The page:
Meng C I, Akasofu S I. 1983. Electron precipitation equatorward of the auroral oval and the mantle aurora in the midday sector. Planet Space Sci, 31: 889-899.
Moen J, Evans D, Carlson H C, et al. 1996. Dayside moving auroral transients related to LLBL dynamics. Geophys Res Lett, 23(22): 3247-3250, doi:10.1029/96gl02766.
Murphree J S, Elphinstone R D, Hearn D, et al. 1990. Large-scale high-latitude dayside auroral emissions. J Geophys Res, 95: 2345-2354.
Newell P T, Ruohoniemi J M, Meng C I. 2004. Maps of precipitation by source region, binned by IMF, with inertial convection streamlines. J Geophys Res, 109(A10), doi:10.1029/2004ja010499.
Newell P T, Wing S, Meng C I, et al. 1991a. The auroral oval position, structure, and intensity of precipitation from 1984 onward: an automated on-line data base. J Geophys Res, 96: 5877-5882.
Newell P T, Burke W J, Meng C I, et al. 1991b. Identification and observations of the plasma mantle at low altitude. J Geophys Res, 96: 35-45.
Rosenbauer H H, Gnmwaldt M D, Montgomery G, et al. 1975. Heos 2 Plasma observations in the distant polar magnetosphere: The plasma mantle. J Geophys Res, 80: 2723-2737.
Sandholt P E, F Denig W, Farrugia C J, et al. 2002. Auroral structure at the cusp equatorward boundary: Relationship with the electron edge of low-latitude boundary layer precipitation. J Geophys Res, 107(A9): 1235, doi:10.1029/2001ja005081.
Sandholt P E, Farrugia C J. 2007a. Poleward moving auroral forms (PMAFs) revisited: responses of aurorae, plasma convection and Birkeland currents in the pre- and postnoon sectors under positive and negative IMF By conditions. Ann Geophys, 25: 1629-1652.
Sandholt P E, Farrugia C J. 2007b. Role of poleward moving auroral forms in the dawn-dusk auroral precipitation asymmetries induced by IMF By. J Geophys Res, 112, A04203, doi:10.1029/2006JA011952.
Sandholt P E, Farrugia C J, Denig W F. 2004. Dayside aurora and the role of IMF |By|/|Bz|: Detailed morphology and response to magnetopause reconnection. Ann Geophys, 22, 613.
Sandholt P E, Farrugia C J, Moen J, et al. 1998a. A classification of dayside auroral forms and activities as a function of interplanetary magnetic field orientation. J Geophys Res, 103: 23325-23346.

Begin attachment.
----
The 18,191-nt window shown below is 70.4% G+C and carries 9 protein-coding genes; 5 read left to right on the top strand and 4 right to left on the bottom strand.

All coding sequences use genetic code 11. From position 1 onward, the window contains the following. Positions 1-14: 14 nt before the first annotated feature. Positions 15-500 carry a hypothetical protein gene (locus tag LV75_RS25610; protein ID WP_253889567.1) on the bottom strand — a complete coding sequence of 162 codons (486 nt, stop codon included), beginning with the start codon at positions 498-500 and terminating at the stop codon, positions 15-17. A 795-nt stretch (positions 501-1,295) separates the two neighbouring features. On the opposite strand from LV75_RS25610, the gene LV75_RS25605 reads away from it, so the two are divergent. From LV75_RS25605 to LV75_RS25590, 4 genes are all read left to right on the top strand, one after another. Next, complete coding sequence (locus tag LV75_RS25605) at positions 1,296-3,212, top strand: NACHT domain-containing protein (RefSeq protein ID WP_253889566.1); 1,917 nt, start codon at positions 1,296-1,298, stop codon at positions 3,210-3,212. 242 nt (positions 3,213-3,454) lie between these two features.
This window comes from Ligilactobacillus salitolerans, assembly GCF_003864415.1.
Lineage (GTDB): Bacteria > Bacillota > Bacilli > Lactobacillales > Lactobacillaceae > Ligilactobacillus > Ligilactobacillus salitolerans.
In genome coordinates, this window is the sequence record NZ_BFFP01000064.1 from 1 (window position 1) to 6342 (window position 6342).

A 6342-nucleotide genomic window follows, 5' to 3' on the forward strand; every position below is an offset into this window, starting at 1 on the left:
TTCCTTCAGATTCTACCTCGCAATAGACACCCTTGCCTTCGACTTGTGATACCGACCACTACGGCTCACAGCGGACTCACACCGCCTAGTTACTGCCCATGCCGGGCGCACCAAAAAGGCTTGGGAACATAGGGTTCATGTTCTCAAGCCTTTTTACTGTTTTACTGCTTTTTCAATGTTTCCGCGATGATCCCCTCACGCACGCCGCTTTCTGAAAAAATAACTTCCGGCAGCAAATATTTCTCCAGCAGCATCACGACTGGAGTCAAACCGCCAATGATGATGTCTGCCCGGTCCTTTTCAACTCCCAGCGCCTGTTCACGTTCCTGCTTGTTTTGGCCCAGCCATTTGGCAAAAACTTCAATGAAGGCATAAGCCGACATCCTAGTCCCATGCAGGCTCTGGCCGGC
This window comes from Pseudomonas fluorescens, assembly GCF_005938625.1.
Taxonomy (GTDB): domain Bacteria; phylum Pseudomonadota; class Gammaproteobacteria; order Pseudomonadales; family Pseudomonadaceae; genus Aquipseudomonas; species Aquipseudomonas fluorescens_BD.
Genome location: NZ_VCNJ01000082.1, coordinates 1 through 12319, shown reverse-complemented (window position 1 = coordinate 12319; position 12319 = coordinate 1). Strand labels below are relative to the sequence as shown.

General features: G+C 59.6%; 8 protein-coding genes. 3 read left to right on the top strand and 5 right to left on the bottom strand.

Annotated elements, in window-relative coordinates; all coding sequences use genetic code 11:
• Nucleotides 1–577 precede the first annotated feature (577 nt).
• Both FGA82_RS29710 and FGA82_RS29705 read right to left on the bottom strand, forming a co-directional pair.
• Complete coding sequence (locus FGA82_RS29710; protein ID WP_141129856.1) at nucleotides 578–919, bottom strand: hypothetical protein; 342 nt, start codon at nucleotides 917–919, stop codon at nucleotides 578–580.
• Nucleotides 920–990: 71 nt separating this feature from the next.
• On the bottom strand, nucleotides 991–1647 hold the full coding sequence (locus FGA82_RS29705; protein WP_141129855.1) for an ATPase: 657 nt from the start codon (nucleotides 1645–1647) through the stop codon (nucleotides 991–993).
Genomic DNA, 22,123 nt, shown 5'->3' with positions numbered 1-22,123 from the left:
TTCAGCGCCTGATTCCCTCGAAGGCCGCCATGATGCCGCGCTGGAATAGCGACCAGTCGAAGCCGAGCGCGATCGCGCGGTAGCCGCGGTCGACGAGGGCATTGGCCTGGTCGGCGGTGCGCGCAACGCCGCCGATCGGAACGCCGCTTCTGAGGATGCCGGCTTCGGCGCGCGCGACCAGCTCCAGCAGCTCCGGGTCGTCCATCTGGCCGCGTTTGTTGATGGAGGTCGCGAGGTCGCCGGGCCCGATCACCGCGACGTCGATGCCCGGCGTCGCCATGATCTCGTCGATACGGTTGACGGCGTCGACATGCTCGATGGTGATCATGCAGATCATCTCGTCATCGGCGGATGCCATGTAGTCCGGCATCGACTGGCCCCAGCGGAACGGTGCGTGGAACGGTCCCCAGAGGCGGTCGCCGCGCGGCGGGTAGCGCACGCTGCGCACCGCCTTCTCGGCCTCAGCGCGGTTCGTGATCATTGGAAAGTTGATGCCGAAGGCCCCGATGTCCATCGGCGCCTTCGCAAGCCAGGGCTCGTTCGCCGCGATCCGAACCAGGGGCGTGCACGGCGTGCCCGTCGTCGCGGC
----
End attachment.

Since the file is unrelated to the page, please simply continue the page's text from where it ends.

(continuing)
Sandholt P E, Farrugia C J, Moen J, et al. 1998b. Dayside auroral configurations: Responses to southward and northward rotations of the interplanetary magnetic field. J Geophys Res, 103, 20,279.
Sandholt P E, Farrugia C J, Cowley S W H. 1998c. Pulsating cusp aurora for northward interplanetary magnetic field. J Geophys Res, 103, 26: 507.
Sandholt P E, Farrugia C J, Stauning P, et al. 1996a. Cusp/cleft auroral forms and activities in relation to ionospheric convection: Responses to specific changes in solar wind and interplanetary magnetic field conditions. J Geophys Res, 101: 5003.
Sandholt P E, Farrugia C J, Oieroset M, et al. 1996b. Auroral signature of lobe reconnection. Geophys Res Lett, 23: 1725.
Sandholt P E, Moen J, Rudland A, et al. 1993. Auroral event sequences at the dayside polar cap boundary for positive and negative interplanetary magnetic field By. J Geophys Res, 98: 7737.
Sandholt P E, Newell P T. 1992. Ground and satellite observations of an auroral event at the cusp/cleft equatorward boundary. J Geophys Res, 97(A6): 8685-8691.
Sandholt P E, Deehr C S, Egeland A, et al. 1986. Signatures in the dayside aurora of plasma transfer from the magnetosheath. J Geophys Res, 91, 10: 063.
Sandford B P. 1964. Aurora and airglow intensity variations with time and magnetic activity at southern high latitudes. J Atomos Terr Phys, 26: 749-769.
Yang H, Sato N, Makita K, et al. 2000. Synoptic observations of auroras along the postnoon oval: a survey with all-sky TV observations at Zhongshan, Antarctica. J Atmos Sol-Terr Phy, 62(9): 787-797, doi:10.1016/S1364-6826(00)00054-7.